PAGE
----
JLR’s lower forex hedge loss, and lower other expenses, as well as operating leverage, drives EBITDA for Tata Motors.
Ace investor Rakesh Jhunjhunwala on Thursday questioned the Tata Motors management on how they plan to hedge against foreign exchange fluctuation and mitigate the company's hedging losses.
The commercial and passenger vehicle maker reported a robust three-fold growth in profit for July-September quarter, thanks to strong performance by Jaguar Land Rover Automotive Plc (JLR).
The consolidated profit during the quarter increased to Rs 2,501.67 crore, from Rs 848.16 crore in same quarter last fiscal. Sales rose 10.34 percent to Rs 70,156 crore from Rs 63,577 crore a year ago.
JLR’s lower forex hedge loss and lower other expenses, as well as operating leverage, drove EBITDA for Tata Motors. The net sales at GBP 6.3 billion were largely in line with estimates, 11.5 percent higher YoY led by volume growth of 6.2 percent and realisation growth of 5 percent.
In the post-results investor concall organised by Tata Motors on Thursday, the Big Bull of Dalal Street asked JLR CEO Ralf Speth about the company's foreign exchange hedging strategy and about its possible outcome at the end of an year from now.
In the foreign exchange market, hedging takes place in currency forwards. Typically, companies like Tata Motors, which earn a part of their revenue in foreign currency due to significantly large foreign subsidiaries, hedge for longer periods of time than others.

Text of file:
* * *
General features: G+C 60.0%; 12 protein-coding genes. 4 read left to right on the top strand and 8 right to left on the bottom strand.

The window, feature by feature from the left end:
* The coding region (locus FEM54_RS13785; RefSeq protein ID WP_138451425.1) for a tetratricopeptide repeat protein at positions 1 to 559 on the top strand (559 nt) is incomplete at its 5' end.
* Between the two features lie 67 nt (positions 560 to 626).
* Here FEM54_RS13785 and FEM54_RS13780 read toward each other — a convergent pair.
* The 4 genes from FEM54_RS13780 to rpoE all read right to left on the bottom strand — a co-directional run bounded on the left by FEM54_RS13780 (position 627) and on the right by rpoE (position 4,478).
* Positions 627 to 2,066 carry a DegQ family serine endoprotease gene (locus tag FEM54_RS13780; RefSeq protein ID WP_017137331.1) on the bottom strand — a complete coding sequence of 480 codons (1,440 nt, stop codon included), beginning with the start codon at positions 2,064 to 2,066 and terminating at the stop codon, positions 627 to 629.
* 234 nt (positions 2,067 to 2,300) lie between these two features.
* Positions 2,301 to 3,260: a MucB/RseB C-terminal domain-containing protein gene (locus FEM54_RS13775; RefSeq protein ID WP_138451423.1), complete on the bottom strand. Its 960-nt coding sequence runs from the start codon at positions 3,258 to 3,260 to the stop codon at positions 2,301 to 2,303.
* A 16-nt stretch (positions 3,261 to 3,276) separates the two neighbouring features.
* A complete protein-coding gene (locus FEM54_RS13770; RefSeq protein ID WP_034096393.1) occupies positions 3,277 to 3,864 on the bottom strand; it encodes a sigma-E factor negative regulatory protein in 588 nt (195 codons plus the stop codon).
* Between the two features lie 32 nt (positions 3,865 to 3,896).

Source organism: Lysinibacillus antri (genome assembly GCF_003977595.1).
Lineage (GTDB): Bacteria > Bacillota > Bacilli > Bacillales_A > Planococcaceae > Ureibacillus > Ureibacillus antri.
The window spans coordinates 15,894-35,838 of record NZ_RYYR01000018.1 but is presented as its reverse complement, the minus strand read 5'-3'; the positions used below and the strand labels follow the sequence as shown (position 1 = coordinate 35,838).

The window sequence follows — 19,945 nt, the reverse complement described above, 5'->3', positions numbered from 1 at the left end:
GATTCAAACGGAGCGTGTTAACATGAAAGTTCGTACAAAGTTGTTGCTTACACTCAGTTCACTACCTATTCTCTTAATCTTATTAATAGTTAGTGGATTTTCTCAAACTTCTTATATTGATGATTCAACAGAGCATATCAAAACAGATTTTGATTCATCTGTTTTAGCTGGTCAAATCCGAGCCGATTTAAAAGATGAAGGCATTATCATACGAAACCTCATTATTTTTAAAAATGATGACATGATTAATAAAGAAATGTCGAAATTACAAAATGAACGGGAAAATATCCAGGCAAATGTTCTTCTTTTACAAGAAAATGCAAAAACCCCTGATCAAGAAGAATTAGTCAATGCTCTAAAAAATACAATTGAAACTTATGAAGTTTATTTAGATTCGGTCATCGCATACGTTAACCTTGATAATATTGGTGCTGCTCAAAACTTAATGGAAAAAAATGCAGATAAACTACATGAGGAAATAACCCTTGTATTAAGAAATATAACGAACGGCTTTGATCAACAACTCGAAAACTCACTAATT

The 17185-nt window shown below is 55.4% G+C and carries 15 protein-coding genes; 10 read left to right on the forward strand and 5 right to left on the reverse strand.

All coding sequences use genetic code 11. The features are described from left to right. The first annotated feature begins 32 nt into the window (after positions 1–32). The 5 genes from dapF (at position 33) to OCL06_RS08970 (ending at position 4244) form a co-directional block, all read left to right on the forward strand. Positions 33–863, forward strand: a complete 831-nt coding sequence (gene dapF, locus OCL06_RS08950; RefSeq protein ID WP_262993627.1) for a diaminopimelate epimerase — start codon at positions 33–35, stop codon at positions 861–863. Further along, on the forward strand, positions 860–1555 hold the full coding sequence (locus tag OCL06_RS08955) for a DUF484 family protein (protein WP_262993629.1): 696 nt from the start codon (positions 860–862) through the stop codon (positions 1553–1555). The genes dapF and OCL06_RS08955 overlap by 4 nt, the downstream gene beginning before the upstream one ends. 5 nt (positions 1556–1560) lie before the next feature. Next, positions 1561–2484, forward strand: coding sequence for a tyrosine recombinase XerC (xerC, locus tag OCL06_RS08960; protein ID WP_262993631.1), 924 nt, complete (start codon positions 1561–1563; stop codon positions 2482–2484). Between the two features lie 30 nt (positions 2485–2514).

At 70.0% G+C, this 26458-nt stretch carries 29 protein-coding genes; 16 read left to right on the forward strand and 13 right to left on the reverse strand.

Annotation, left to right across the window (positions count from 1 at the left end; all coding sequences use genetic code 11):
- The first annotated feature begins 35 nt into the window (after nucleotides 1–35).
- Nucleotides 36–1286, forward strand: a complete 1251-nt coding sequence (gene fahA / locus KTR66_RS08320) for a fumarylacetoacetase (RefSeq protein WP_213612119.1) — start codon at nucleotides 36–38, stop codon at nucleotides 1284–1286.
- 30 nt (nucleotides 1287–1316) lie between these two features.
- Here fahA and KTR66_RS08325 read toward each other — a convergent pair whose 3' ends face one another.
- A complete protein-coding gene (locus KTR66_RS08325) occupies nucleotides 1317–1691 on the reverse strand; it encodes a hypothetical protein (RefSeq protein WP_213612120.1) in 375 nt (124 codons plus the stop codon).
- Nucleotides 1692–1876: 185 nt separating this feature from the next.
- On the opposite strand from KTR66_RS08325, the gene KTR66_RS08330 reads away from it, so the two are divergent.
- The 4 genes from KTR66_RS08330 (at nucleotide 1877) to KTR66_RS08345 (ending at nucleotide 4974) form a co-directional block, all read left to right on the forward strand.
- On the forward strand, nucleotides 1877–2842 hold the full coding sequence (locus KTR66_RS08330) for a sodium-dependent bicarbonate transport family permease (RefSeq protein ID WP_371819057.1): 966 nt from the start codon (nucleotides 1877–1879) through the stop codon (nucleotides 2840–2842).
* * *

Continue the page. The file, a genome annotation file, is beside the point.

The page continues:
Jhunjhunwala's logic was that considering that Tata Motors must have hedged heavily against a fall in the pound before Britain voted to exit the European Union last year, the company would still be holding forward positions from the time.
So the investor wanted to know what would happen if the rate at which the company hedged comes down and the pound's value goes up at the same time. "Does that mean that next year your hedged losses will be substantially lower?" he asked.
In response, Speth said that the company's total loss incurred on hedging stood at £1.09 billion, less than half the £2.34 billion at the same time last year. He also pointed out that the £1.09 billion was the loss the company was slated to run through over the next couple of years.
Speth cited two chief reasons for this halving of hedging loss. “One is because of the passage of time we have worked through this hedged position quarter by quarter and the other reason is that exchange rate has changed,” he said.
The JLR CEO added that the company had marked profit at an exchange rate of 1.34 pounds to the dollar, adding that of the total remainder, £793 million was expected to mature in a year's time at current exchange rates.Jhunjhunwala wanted a confirmation from the management about whether a larger amount matured over the last one year, to which the management replied in the affirmative. The investor then asked that given interest rates remain the same, if next year's hedging loss number would be substantially lower than this year's. This query was also affirmed by the management.